The decline in the price of Bitcoin and other major cryptocurrencies over the past few weeks has caused roughly 600,000 Bitcoin miners to stop mining, according to the founder of F2Pool.
Network hashrate drop indicates a decline in Bitcoin miners
Mao Shixing, the founder of the world’s third largest Bitcoin mining pool F2pool, stated during his interview with Coindesk that the mining pool arrived at this estimation after noticing a drop in the total Bitcoin network hashrate and the average hashpower of older mining devices that are finding it difficult to make profits.
Data obtained from blockchain.info revealed that Bitcoin network hashrate has declined by roughly 13 percent over the past two weeks. On November 10, the hashrate recorded was 47 million tera hashes per second (TH/s), but it dropped to 41 million on November 24.
During the interview, Mao stated that the miners who have closed shop and stopped mining Bitcoin are most likely those using older models such as Bitmain’s Antminer T9+ and Canaan Creative’s AvalonMiner 741. F2Pool’s miner’s revenue index showed that these mining devices have an average hashpower of 10 TH/s, which implies that those using them are losing money at the current price of BTC.
He admitted that F2P00l’s mining hashrate has also dropped, stating that “It’s hard to calculate a precise number of miners connected to us that had unplugged. But we saw over tens of thousands of them [shut down] in the past several days based on conversations we had with larger farms that we are in regular contact with.”
This statement comes just days after Mao posted on his Weibo social media account a picture of a man packing computer gear into boxes, apparently done with Bitcoin mining. Mao captioned his post stating, “shutting down is not an option, now have to sell by the kilos”. He told Coindesk that the mining hardware which is being sold is of the older versions that are no longer useful to anyone.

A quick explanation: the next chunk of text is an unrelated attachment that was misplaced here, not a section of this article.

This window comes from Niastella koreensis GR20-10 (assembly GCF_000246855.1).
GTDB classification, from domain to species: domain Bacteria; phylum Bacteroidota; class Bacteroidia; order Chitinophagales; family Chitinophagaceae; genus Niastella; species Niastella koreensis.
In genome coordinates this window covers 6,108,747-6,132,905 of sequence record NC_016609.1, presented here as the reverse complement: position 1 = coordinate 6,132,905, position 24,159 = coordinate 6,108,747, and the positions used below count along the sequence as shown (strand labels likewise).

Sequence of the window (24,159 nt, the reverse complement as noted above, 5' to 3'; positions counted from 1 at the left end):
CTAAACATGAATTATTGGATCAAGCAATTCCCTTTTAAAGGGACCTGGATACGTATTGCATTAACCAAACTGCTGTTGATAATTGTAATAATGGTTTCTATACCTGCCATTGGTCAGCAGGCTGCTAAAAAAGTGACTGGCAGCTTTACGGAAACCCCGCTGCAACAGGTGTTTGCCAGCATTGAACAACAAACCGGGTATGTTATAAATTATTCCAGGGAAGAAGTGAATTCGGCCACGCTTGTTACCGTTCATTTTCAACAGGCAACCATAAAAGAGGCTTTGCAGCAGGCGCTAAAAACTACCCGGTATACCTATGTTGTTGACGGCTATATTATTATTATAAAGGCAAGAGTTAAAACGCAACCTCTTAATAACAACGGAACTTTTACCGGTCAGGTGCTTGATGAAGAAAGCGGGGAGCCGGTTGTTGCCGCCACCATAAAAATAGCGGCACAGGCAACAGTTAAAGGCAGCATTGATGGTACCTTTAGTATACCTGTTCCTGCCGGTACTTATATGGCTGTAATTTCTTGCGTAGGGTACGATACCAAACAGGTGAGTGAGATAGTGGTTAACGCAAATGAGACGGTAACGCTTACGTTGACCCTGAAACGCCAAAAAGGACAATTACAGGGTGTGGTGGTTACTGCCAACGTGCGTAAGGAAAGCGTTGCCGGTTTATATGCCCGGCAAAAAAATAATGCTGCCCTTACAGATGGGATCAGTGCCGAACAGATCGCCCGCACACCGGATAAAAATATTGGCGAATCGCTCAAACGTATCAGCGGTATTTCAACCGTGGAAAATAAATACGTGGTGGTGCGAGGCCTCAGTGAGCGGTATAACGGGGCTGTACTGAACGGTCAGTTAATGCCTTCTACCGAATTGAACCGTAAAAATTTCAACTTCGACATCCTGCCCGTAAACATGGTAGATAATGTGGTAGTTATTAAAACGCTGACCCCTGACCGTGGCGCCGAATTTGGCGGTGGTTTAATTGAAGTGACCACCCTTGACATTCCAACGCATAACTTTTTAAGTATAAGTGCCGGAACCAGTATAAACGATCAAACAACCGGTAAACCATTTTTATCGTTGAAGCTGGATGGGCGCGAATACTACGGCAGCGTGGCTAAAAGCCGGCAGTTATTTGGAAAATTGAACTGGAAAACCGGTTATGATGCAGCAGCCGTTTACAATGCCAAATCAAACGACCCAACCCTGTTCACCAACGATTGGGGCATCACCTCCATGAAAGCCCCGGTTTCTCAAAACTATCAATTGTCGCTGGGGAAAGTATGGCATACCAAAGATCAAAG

Multiple factors responsible for the current trend
In his interview, Mao explained that numerous factors are responsible for the drastic decline in the number of miners. He stated that one of the reasons is the decline in prices of cryptocurrencies following the Bitcoin cash hardfork a few days ago. Another reason that might have played a role is the increase in electricity cost in China, which is the biggest mining country in the world. Thirdly, manufacturers of mining hardware in China are racing to upgrade their products, and this has led to the older machines becoming useless to the owners as they are uncompetitive.
All these factors working in tandem at the moment has led to the drastic decline in the number of Bitcoin miners, Mao added.